• Teenagers around the UK have recently received their GCSE results

  • When we don't do as well as we hoped, feelings of disappointment and failure can be strong

  • If your teen is feeling stressed or anxious, find a therapist here 

It's harvest time – the apple trees are weighted with fruit. But this is also the time that 16 year olds all over the UK discover the results of their first public examinations.  For parents and children, the question is: what now?

Perhaps as a parent, you feel you have invested so much time, effort and money into your child and she/he hasn't done as well as you would've hoped; you feel guilty, let down, anxious. Your expectations have not been met. Could it be that you feel squeezed between the rock (your parents) and a hard place (your adolescent)? Perhaps you feel you have done something “wrong” and are feeling stuck. I wouldn't be surprised to hear that you feel angry – you wanted so much more for your child that you never had. For you it's a loss and sometimes anxiety sets in as well as depression, a missed opportunity to measure up with important people in your life. I wonder if you are living your aspirations or lack of, through your children. There may be other pressures too – your life, disappointment, a sense of failure, maybe feeling not good enough and changes are happening within your home. Some young people are off to university, leaving you with an empty nest – your tree has shred its fruit and the family will have to re-adjust and adapt to certain roles, identities; perhaps the loss feels unbearable.

As a young person, where you achieved your predicted grades – congratulations. If not, where do you go from here? Perhaps you have feelings of guilt, being out of control, not listened to and mostly pressurised. The message is “you could've done better, we are angry, you've let us down and we've done so much for you!” It's my experience that some young people today are not heard, valued - you've got to be a round peg yet you're a square one. Maybe you have faced so many challenges – tried to measure up, find your own identity and so many directive messages have left you feeling out of control. People don't see you and so you made the choice to harness control.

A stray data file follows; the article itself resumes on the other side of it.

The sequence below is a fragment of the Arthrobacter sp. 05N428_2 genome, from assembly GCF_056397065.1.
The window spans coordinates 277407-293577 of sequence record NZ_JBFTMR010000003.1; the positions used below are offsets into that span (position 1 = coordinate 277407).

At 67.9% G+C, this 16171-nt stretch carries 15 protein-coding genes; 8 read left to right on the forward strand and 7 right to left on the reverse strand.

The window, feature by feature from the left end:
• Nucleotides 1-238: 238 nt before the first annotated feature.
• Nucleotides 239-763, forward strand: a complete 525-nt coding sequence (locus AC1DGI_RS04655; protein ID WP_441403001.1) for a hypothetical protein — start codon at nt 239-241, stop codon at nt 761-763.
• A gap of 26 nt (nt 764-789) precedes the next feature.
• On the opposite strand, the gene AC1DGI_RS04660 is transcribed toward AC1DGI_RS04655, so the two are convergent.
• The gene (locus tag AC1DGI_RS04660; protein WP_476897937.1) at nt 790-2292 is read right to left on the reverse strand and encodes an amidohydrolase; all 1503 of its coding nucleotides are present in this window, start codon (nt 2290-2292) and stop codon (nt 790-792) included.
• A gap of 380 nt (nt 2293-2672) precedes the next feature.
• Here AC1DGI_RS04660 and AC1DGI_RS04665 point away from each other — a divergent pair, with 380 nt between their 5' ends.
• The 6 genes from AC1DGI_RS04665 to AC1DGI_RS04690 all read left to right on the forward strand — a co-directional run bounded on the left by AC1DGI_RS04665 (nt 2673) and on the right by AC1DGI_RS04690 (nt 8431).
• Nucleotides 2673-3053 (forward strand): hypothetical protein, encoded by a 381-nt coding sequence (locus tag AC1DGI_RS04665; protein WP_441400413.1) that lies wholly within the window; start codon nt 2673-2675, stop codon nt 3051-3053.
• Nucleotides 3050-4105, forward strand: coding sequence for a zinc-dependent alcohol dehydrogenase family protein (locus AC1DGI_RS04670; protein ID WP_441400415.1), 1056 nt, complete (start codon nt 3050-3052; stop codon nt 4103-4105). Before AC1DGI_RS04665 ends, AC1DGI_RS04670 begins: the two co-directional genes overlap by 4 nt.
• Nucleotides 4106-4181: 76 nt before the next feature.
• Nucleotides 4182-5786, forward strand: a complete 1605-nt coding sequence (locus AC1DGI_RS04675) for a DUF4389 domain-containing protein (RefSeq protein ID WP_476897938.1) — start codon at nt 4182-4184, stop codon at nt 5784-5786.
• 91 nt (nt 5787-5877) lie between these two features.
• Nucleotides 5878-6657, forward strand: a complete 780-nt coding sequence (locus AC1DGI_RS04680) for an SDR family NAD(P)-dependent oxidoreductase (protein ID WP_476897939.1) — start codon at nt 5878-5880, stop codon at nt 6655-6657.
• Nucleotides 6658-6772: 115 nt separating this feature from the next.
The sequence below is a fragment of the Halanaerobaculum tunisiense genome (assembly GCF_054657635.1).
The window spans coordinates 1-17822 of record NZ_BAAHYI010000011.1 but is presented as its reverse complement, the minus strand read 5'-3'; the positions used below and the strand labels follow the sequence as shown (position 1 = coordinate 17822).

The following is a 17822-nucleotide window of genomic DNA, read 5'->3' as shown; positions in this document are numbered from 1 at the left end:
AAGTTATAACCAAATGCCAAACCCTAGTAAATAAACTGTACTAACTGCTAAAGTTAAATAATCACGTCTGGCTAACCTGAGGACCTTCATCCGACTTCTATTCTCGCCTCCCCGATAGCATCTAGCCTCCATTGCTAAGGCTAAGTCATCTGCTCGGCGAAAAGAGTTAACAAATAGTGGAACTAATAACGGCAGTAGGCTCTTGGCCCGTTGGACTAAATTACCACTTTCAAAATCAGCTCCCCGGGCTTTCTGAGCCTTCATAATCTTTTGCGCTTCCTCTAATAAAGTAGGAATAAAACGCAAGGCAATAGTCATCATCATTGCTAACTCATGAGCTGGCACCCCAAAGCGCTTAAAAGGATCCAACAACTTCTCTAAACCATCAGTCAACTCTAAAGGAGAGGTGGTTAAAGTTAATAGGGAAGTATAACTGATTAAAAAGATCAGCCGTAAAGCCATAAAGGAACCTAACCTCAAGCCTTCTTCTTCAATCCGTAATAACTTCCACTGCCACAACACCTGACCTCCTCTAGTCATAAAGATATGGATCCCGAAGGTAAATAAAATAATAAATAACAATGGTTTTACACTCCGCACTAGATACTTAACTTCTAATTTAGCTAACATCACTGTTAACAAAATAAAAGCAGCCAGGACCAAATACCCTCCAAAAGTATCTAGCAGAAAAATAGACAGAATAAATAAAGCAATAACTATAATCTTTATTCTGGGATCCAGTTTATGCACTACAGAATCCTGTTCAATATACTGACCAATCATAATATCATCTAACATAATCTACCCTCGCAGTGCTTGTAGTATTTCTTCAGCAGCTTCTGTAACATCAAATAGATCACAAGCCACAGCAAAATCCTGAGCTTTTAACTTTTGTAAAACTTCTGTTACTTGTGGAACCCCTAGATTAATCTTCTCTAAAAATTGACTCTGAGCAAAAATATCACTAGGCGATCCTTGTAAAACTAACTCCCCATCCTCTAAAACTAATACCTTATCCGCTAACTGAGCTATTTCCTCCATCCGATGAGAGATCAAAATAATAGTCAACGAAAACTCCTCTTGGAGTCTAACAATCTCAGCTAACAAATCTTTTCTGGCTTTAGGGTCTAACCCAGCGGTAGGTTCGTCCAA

The bottom line is only you are the boss of your life. We're all masters of our own destinies. Picking apples just now, I noticed how they were all individual – some big, some small yet most were not perfect – worms have infiltrated and writing metaphorically I know how parents, grandparents and also friends, can become a debilitating factor of a life journey and self-esteem. Growing up is hard and sometimes the past affects our current lives. I am experienced with working with adults and young people, where perhaps you are stuck in your punitive childhood and adolescent, even though you are in your “Golden Years”.

OK, some of us weren't meant to be lawyers, doctors, bankers or accountants. It's the path you choose now where you can connect closely on a visceral platform. My integrative practice and belief is that you are perfect, albeit perhaps a little bruised or uncertain at the moment.

You do have choices and seeing a therapist you can work it out, in a safe place. How does your future look now? What apples are you picking from your tree? Some will get thrown away or forgotten about; others will be prized, perhaps entered into the local fruit and vegetable festival. And if that were a picture, what would it look like? If it were a taste, would it be the bitter pill, hard to swallow and resulting in stomach aches? If your feelings were a sound, perhaps you could tell me more.

The future is yours and so are your choices.

Sarah Dean is a verified welldoing.org therapist in Banbury

Further reading

Supporting teens this exam results day

Why self-compassion is key to success

Why success isn't everything

The art of not falling apart: rethinking failure